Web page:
Dolly was in the middle of her “Pure & Simple” tour, and kept in touch with the staff by phone while watching TV coverage of the fires.
On Wednesday, several Dollywood staff members had a conference call with Dolly to regroup and figure out their next steps.
“We asked what should be our collective response to all of this? Not what kind of supplies were needed at an emergency shelter, but what actions could we take to be of significant help?” Dotson said.
Dolly said she wanted to put money directly in the hands of those who had lost their homes, and came up with the name of the My People Fund.
Dotson said the staff then set to work setting up a website, a donation portal and working out the details of how much money each family would get, and for how many months. Dolly taped several short videos sharing her response to the fires and her motivation for wanting to help.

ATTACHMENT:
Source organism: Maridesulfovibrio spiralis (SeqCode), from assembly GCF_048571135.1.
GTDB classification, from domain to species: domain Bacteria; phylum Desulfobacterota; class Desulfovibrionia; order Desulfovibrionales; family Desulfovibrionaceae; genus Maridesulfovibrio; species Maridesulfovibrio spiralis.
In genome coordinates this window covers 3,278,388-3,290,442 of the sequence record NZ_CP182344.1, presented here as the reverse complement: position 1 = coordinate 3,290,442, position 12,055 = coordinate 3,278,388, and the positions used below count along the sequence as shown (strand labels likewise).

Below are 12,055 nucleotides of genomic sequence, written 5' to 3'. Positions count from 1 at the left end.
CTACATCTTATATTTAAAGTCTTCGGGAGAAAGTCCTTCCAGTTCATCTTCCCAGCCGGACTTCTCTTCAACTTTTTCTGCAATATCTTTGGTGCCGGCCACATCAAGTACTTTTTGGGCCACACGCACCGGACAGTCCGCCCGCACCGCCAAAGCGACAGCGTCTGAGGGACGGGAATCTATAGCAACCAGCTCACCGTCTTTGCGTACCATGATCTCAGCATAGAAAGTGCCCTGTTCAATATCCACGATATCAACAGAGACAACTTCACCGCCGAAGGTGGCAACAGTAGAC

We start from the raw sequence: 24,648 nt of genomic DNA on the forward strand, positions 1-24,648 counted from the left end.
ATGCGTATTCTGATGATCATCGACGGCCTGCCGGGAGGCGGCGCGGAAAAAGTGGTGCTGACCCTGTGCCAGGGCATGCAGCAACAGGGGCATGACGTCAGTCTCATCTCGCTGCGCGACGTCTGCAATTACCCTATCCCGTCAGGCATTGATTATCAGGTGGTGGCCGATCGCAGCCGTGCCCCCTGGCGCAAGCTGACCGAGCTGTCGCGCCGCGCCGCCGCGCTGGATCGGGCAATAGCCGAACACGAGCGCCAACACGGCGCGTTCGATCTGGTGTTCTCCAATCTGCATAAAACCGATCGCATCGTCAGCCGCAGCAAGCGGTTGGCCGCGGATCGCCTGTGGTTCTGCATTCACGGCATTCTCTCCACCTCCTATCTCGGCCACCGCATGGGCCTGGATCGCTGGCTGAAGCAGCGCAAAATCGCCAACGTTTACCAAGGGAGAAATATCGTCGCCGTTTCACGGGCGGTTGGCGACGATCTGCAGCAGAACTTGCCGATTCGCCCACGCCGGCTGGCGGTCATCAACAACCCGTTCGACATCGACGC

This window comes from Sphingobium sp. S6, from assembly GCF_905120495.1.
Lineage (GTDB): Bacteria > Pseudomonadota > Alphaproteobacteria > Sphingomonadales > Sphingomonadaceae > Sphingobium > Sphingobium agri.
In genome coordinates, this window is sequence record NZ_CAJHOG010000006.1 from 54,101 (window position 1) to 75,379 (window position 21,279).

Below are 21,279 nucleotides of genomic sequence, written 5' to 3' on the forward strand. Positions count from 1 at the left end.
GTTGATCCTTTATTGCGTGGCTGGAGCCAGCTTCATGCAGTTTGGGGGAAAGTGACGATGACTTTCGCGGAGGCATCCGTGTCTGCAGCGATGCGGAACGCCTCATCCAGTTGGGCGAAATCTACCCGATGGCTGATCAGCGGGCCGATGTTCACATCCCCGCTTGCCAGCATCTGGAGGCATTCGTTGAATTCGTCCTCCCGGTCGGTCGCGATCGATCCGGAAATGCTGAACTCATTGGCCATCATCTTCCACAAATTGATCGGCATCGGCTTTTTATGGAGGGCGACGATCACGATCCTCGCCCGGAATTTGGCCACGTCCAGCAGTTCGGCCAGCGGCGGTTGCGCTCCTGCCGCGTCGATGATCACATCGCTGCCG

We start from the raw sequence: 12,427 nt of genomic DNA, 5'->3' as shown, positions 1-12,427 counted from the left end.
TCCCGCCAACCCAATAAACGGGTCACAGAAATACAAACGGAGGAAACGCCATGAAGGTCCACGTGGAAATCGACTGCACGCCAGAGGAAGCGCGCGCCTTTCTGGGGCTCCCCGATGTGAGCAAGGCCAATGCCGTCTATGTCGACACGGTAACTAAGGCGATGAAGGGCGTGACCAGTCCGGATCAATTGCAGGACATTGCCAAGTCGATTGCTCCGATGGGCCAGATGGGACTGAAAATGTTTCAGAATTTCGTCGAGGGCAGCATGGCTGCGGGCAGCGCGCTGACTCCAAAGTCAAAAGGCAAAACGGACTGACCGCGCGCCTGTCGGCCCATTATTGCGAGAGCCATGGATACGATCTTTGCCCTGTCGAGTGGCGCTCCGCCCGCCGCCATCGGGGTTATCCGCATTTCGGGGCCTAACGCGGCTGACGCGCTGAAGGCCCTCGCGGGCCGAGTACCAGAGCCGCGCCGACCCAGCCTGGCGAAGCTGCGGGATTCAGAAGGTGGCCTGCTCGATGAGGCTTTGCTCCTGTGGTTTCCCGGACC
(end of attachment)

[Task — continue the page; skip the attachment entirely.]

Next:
Just a few hours later, the Dollywood team pushed out the announcement on social media. About $1 million of donations came in that night.
“So we knew it worked in terms of the original goal, and we were able to very quickly pull it together,” Dotson said.
By the end of the week, Dolly said she’d like to do a telethon to raise even more money and awareness of the situation in Sevier County.
Dolly Parton's Smoky Mountains Rise telethon
The plan was they’d do it right at the end of her tour, because they’d already have the band and stage crew all together. They had 13 days to get it all organized. The tour staff pulled together the logistics for the telethon while the Dollywood staff was preparing for the first round of check distributions.
“Those first three weeks we were truly flying on blind faith, and it all worked out,” Dotson said.
Opening thousands of donation checks
By January, $9 million had poured into the fund, much of it in the form of small, individual donations.
“One thing we did not even begin to anticipate until the day the postman showed up with giant bins of checks was how are we going to get these all opened up and into accounting?” Dotson said.
Dollywood lent some of their accounting staff, and other people were brought in just for the job of opening checks.